Research: CLARK and COLLEAGUES,

Listed in Issue 246

Abstract

CLARK and COLLEAGUES,  (1)Department of Environmental and Radiological Health Sciences, Colorado State University, Fort Collins, CO, USA. maggie.clark@colostate.edu evaluated the hypothesized modifying role of nutrients with known antioxidant and/or anti-inflammatory properties on the relationship between Second-hand smoke (SHS)  exposure and coronary heart  disease (CHD) mortality.

Background

Second-hand smoke (SHS) exposure increases the risk for coronary heart disease (CHD) by an estimated 25% to 30% via oxidative stress and inflammatory mechanisms that may be ameliorated by dietary components. The aim of this study was to evaluate the hypothesized modifying role of nutrients with known antioxidant and/or anti-inflammatory properties on the relationship between SHS exposure and CHD mortality.

Methodology

Detailed SHS exposure and dietary information was collected among 29,579 non-smokers in the Singapore Chinese Health Study, a prospective population-based cohort. The evaluation of whether or not dietary factors (β-cryptoxanthin, lutein, ω-3 polyunsaturated fatty acids, fibre, isothiocyanates, and soy isoflavones) modified the relationship between SHS exposure and CHD mortality was conducted within multivariable Cox proportional hazards models by creating an interaction term between the potential dietary effect modifier (lowest quartile of intake versus the second through fourth quartiles of intake) and the SHS exposure (none versus living with at least one smoker[s]).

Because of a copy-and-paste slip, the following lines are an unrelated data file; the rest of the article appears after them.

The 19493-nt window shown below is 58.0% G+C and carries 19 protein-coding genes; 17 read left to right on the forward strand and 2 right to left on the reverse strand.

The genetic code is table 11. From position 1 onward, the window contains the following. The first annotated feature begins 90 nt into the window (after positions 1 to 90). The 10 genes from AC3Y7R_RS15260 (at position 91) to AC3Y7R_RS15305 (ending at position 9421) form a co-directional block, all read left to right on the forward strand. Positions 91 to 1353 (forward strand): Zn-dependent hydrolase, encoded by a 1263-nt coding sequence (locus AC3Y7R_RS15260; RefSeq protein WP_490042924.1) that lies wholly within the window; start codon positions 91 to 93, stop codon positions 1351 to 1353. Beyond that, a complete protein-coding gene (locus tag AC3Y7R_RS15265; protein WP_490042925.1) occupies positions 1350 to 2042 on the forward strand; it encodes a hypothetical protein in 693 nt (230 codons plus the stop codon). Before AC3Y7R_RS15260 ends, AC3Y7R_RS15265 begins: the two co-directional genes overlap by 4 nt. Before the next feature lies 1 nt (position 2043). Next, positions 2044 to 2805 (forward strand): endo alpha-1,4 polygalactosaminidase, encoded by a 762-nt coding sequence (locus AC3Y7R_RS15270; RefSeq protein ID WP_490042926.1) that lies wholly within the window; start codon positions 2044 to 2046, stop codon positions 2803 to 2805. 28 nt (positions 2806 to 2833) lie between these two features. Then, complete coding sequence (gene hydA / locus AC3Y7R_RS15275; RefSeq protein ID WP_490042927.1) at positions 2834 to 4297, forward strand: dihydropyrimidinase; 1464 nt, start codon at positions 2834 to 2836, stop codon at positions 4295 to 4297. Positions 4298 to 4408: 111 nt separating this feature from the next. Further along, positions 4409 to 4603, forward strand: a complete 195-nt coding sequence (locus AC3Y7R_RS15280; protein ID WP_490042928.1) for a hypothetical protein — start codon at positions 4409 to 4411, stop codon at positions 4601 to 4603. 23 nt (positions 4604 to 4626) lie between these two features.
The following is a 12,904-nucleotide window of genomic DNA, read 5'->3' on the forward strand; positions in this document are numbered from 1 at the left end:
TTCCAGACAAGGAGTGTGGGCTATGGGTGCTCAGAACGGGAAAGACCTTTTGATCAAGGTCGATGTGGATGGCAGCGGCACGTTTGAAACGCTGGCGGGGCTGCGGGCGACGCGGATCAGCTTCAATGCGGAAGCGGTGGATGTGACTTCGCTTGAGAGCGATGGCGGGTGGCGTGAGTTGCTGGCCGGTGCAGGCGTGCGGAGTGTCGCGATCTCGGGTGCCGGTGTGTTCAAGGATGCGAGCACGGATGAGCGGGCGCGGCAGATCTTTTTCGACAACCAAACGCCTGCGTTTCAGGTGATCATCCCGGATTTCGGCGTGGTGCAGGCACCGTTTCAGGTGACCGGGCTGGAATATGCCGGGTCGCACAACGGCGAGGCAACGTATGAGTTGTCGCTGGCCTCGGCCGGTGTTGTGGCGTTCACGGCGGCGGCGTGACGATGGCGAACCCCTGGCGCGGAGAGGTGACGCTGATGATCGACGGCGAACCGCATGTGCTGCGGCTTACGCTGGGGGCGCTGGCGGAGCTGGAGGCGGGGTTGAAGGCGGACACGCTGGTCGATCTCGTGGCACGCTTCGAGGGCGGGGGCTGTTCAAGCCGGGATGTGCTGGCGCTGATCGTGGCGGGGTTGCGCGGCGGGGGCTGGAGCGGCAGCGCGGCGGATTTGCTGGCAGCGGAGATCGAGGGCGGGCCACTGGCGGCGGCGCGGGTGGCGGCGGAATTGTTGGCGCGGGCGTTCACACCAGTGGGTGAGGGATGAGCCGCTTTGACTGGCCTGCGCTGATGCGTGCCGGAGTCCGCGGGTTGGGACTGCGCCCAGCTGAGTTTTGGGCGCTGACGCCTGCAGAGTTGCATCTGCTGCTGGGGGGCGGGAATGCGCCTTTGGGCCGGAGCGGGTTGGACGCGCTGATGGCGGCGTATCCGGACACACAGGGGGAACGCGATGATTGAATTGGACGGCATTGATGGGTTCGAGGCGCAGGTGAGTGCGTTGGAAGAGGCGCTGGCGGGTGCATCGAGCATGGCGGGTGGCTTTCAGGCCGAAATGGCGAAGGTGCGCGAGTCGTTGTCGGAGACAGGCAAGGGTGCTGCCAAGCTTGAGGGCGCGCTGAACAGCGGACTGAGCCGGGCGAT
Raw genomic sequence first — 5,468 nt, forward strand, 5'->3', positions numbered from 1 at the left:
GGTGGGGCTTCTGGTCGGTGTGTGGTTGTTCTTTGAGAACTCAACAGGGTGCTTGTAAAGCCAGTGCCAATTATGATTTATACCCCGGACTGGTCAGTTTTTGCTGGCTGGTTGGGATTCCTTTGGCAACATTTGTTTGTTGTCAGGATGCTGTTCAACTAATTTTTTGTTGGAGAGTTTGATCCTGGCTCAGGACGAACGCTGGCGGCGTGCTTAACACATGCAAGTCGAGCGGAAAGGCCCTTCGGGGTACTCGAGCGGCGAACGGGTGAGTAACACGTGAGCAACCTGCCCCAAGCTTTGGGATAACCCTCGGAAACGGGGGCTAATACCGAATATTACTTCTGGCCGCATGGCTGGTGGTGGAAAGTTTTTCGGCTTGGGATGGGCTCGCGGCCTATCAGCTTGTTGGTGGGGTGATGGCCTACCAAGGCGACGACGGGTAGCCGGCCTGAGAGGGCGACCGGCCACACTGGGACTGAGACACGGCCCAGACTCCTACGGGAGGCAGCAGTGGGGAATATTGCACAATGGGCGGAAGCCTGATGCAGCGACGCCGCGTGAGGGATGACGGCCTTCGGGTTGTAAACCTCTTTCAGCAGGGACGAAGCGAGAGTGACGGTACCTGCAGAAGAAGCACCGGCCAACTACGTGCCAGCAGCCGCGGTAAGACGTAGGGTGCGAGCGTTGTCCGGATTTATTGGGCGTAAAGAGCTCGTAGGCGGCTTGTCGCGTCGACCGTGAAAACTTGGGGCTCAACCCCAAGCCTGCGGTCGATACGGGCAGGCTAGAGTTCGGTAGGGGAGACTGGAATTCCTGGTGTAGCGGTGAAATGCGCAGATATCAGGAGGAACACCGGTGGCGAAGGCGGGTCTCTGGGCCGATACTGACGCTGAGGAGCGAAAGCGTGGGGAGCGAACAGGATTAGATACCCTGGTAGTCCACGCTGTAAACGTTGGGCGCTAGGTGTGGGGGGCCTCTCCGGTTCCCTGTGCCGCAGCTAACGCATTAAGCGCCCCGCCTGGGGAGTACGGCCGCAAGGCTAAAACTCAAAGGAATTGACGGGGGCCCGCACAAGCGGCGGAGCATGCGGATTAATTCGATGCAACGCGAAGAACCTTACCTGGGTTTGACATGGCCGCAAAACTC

Results

Evidence for a main-effects association between SHS exposure and risk for CHD mortality was not observed. In stratified analyses by levels of selected dietary nutrient intake, fibre modified the effects of SHS exposure on risk for CHD mortality (P for interaction = 0.02). The adjusted hazards ratio for SHS exposure (living with at least one smoker[s] versus living with no smokers) and CHD mortality was 1.62 (95% confidence interval, 1.00-2.63) for those with low-fiber intake. In contrast, among those with high-fiber intake, there was no association with SHS exposure.

Conclusion

We provide evidence that a diet high in fibre may ameliorate the harmful effects of SHS exposure on risk for CHD mortality.

References

Clark ML(1), Butler LM, Koh WP, Wang R, Yuan JM. Dietary fiber intake modifies the association between secondhand smoke exposure and coronary heart disease mortality among Chinese non-smokers in Singapore. Nutrition. 29(11-12). Nov-Dec 2013. 1304-9. doi: 10.1016/j.nut.2013.04.003. Epub Jul 30 2013.

Comment

The above research documents that a high-fibre diet may offset the harmful effects of second-hand smoke (SHS) exposure upon coronary heart disease (CHD) mortality risk.

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